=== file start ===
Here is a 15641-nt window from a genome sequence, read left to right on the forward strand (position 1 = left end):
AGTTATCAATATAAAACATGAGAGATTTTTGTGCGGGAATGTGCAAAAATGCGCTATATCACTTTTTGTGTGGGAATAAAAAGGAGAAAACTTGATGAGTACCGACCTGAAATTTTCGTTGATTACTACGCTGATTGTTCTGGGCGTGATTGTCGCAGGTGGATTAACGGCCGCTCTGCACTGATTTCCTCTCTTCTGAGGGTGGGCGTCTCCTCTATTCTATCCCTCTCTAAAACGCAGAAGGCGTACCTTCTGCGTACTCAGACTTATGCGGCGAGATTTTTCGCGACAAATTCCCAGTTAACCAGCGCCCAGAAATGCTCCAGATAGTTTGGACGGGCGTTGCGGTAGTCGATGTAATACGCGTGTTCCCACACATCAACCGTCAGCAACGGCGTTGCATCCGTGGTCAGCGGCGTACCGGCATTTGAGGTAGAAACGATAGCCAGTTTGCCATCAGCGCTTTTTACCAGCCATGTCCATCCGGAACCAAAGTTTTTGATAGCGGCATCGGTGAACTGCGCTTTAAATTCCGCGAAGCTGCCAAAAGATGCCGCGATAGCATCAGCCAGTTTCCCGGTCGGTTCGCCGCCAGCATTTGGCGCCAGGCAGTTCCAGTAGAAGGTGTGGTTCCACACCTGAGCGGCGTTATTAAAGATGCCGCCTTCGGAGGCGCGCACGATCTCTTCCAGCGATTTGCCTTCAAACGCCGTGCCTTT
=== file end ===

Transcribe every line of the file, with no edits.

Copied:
Here is a 15641-nt window from a genome sequence, read left to right on the forward strand (position 1 = left end):
AGTTATCAATATAAAACATGAGAGATTTTTGTGCGGGAATGTGCAAAAATGCGCTATATCACTTTTTGTGTGGGAATAAAAAGGAGAAAACTTGATGAGTACCGACCTGAAATTTTCGTTGATTACTACGCTGATTGTTCTGGGCGTGATTGTCGCAGGTGGATTAACGGCCGCTCTGCACTGATTTCCTCTCTTCTGAGGGTGGGCGTCTCCTCTATTCTATCCCTCTCTAAAACGCAGAAGGCGTACCTTCTGCGTACTCAGACTTATGCGGCGAGATTTTTCGCGACAAATTCCCAGTTAACCAGCGCCCAGAAATGCTCCAGATAGTTTGGACGGGCGTTGCGGTAGTCGATGTAATACGCGTGTTCCCACACATCAACCGTCAGCAACGGCGTTGCATCCGTGGTCAGCGGCGTACCGGCATTTGAGGTAGAAACGATAGCCAGTTTGCCATCAGCGCTTTTTACCAGCCATGTCCATCCGGAACCAAAGTTTTTGATAGCGGCATCGGTGAACTGCGCTTTAAATTCCGCGAAGCTGCCAAAAGATGCCGCGATAGCATCAGCCAGTTTCCCGGTCGGTTCGCCGCCAGCATTTGGCGCCAGGCAGTTCCAGTAGAAGGTGTGGTTCCACACCTGAGCGGCGTTATTAAAGATGCCGCCTTCGGAGGCGCGCACGATCTCTTCCAGCGATTTGCCTTCAAACGCCGTGCCTTT